U.S. consumers spent slightly more in February following two straight monthly declines and their income rose by a healthy amount, a development that economists hope will keep boosting spending in coming months.

The Commerce Department says consumer spending edged up a tiny 0.1 percent last month following declines of 0.2 percent in both January and December. The result reflected a 0.4 percent increase in nondurable goods such as food and energy after three straight months of declines that stemmed from falling gasoline prices. Durable goods were down 0.1 percent, a drop that reflected weaker auto sales.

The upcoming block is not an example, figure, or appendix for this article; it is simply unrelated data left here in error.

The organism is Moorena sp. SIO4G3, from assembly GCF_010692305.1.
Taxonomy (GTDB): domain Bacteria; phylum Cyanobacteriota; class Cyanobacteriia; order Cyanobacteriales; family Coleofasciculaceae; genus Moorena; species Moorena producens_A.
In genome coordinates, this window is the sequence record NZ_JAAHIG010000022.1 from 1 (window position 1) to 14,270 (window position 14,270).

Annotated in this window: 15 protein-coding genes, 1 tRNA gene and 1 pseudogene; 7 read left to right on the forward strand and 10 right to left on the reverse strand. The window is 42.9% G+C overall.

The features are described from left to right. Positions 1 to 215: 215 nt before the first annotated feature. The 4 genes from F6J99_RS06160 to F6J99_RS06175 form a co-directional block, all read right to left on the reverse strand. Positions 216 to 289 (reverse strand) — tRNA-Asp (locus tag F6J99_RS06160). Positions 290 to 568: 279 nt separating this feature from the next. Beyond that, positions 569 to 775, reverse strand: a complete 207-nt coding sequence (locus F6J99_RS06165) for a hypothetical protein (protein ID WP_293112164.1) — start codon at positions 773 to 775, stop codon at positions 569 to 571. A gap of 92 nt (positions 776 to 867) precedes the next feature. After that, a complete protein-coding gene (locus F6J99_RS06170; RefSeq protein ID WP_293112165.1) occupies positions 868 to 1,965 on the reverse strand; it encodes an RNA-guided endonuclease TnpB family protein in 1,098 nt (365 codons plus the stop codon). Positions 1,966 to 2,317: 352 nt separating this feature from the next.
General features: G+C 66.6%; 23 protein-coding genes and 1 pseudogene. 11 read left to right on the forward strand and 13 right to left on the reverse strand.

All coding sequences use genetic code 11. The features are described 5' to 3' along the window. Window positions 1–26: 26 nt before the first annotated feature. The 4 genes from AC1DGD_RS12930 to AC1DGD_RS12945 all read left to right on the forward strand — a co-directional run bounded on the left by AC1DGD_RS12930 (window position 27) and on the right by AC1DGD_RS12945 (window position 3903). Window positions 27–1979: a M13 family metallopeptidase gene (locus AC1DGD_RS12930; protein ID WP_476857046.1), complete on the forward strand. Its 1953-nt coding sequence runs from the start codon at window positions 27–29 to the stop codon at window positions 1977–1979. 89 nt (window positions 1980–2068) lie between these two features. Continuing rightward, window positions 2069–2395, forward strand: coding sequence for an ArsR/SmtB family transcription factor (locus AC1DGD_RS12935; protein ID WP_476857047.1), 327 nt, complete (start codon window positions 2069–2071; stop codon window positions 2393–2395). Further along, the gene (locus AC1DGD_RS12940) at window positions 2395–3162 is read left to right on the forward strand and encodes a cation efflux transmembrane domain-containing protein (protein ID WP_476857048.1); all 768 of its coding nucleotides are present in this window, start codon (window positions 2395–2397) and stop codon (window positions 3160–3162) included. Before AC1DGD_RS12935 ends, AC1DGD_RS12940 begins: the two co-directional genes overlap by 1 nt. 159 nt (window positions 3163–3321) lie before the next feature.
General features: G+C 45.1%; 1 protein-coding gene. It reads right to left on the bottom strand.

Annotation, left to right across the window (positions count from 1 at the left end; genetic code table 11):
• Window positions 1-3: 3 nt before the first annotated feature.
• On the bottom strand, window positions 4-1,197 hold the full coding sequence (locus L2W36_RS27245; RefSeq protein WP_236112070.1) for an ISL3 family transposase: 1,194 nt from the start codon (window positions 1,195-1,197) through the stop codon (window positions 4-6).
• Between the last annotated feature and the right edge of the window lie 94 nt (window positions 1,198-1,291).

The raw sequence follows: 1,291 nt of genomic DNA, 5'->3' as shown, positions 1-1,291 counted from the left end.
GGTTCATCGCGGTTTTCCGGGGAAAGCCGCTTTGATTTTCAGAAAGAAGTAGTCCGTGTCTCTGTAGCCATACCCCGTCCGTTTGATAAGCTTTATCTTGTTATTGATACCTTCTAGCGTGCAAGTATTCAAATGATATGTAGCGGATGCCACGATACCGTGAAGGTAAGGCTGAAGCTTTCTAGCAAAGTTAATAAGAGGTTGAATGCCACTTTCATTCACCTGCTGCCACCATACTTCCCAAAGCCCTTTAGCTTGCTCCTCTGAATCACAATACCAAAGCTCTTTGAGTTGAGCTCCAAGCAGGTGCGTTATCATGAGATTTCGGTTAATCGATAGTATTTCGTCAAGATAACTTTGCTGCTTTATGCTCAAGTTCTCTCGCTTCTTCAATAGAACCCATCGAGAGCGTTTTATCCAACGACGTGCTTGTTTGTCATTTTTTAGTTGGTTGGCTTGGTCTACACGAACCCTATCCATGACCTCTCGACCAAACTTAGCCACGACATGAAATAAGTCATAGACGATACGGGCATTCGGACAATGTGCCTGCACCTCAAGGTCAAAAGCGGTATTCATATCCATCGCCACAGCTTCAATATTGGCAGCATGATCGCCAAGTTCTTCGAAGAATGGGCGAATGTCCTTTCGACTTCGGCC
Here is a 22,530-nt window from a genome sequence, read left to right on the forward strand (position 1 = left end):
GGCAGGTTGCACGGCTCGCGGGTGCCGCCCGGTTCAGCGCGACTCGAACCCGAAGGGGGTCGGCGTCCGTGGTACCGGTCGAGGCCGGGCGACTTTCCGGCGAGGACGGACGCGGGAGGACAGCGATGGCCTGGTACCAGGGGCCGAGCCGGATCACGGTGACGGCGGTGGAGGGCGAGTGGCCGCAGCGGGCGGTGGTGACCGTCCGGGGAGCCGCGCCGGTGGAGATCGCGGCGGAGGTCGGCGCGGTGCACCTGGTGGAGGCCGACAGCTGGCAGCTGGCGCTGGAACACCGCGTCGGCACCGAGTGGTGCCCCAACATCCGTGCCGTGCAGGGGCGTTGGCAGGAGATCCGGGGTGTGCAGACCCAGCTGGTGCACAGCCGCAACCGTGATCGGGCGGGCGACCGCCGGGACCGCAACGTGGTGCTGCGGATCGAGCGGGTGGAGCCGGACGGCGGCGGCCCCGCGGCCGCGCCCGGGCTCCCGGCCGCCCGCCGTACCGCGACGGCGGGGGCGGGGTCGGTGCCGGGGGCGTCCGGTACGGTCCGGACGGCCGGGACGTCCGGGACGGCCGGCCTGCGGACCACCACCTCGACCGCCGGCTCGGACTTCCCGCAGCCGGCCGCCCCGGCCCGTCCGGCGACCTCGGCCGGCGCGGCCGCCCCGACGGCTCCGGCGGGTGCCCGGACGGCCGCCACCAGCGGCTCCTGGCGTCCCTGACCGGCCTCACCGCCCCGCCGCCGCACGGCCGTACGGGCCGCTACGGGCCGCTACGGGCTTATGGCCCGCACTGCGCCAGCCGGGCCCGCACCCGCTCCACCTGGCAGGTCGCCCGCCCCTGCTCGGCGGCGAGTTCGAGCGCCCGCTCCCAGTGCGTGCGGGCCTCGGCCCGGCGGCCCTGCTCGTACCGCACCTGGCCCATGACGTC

Income grew a solid 0.4 percent in February, matching January's rise. Economists are hopeful that continued strong income gains will lift consumer spending, which accounts for 70 percent of economic activity.